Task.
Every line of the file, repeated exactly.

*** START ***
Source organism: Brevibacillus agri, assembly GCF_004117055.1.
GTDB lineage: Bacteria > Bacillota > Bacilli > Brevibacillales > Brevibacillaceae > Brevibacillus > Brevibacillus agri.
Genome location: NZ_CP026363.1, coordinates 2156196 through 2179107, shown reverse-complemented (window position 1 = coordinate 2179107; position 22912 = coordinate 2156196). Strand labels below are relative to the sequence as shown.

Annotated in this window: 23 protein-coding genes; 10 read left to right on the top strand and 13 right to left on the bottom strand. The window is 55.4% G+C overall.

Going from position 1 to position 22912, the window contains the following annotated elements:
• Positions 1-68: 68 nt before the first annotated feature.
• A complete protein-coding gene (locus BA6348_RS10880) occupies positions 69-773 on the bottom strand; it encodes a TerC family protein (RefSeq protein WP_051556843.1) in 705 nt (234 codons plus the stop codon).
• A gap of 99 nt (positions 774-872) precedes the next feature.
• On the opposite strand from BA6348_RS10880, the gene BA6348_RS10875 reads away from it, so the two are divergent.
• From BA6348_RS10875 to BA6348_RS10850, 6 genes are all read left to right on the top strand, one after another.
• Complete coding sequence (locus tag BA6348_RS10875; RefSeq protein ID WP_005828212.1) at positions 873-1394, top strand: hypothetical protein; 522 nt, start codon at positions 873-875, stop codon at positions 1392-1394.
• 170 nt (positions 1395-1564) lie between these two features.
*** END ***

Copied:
Source organism: Brevibacillus agri, assembly GCF_004117055.1.
GTDB lineage: Bacteria > Bacillota > Bacilli > Brevibacillales > Brevibacillaceae > Brevibacillus > Brevibacillus agri.
Genome location: NZ_CP026363.1, coordinates 2156196 through 2179107, shown reverse-complemented (window position 1 = coordinate 2179107; position 22912 = coordinate 2156196). Strand labels below are relative to the sequence as shown.

Annotated in this window: 23 protein-coding genes; 10 read left to right on the top strand and 13 right to left on the bottom strand. The window is 55.4% G+C overall.

Going from position 1 to position 22912, the window contains the following annotated elements:
• Positions 1-68: 68 nt before the first annotated feature.
• A complete protein-coding gene (locus BA6348_RS10880) occupies positions 69-773 on the bottom strand; it encodes a TerC family protein (RefSeq protein WP_051556843.1) in 705 nt (234 codons plus the stop codon).
• A gap of 99 nt (positions 774-872) precedes the next feature.
• On the opposite strand from BA6348_RS10880, the gene BA6348_RS10875 reads away from it, so the two are divergent.
• From BA6348_RS10875 to BA6348_RS10850, 6 genes are all read left to right on the top strand, one after another.
• Complete coding sequence (locus tag BA6348_RS10875; RefSeq protein ID WP_005828212.1) at positions 873-1394, top strand: hypothetical protein; 522 nt, start codon at positions 873-875, stop codon at positions 1392-1394.
• 170 nt (positions 1395-1564) lie between these two features.